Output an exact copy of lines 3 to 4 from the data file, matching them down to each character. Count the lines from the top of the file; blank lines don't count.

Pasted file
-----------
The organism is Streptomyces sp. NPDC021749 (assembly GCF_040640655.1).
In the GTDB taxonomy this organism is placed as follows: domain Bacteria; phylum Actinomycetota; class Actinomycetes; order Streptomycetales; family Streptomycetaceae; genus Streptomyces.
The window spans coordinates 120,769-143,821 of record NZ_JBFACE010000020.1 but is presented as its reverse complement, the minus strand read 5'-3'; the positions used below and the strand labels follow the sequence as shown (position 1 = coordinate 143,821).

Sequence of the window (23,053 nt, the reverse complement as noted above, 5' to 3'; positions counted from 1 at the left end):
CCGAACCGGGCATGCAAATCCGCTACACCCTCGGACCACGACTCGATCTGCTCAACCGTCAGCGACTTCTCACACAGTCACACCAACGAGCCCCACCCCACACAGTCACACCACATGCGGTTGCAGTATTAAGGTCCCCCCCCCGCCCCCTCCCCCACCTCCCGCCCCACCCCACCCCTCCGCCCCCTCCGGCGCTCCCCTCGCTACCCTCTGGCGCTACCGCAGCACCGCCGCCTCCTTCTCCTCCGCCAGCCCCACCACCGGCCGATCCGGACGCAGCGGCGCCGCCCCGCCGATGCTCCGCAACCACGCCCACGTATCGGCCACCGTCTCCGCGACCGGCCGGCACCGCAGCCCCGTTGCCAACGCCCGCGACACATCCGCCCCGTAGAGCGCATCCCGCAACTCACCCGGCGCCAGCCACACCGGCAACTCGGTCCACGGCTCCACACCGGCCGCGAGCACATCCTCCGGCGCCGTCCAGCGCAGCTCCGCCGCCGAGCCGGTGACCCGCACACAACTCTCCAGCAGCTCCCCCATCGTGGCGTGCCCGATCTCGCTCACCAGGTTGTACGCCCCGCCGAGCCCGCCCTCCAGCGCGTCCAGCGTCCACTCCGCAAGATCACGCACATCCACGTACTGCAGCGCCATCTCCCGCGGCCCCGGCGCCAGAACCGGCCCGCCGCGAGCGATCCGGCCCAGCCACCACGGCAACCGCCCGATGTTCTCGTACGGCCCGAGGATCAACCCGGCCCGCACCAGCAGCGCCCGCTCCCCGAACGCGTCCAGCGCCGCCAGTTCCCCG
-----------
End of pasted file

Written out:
The window spans coordinates 120,769-143,821 of record NZ_JBFACE010000020.1 but is presented as its reverse complement, the minus strand read 5'-3'; the positions used below and the strand labels follow the sequence as shown (position 1 = coordinate 143,821).

Sequence of the window (23,053 nt, the reverse complement as noted above, 5' to 3'; positions counted from 1 at the left end):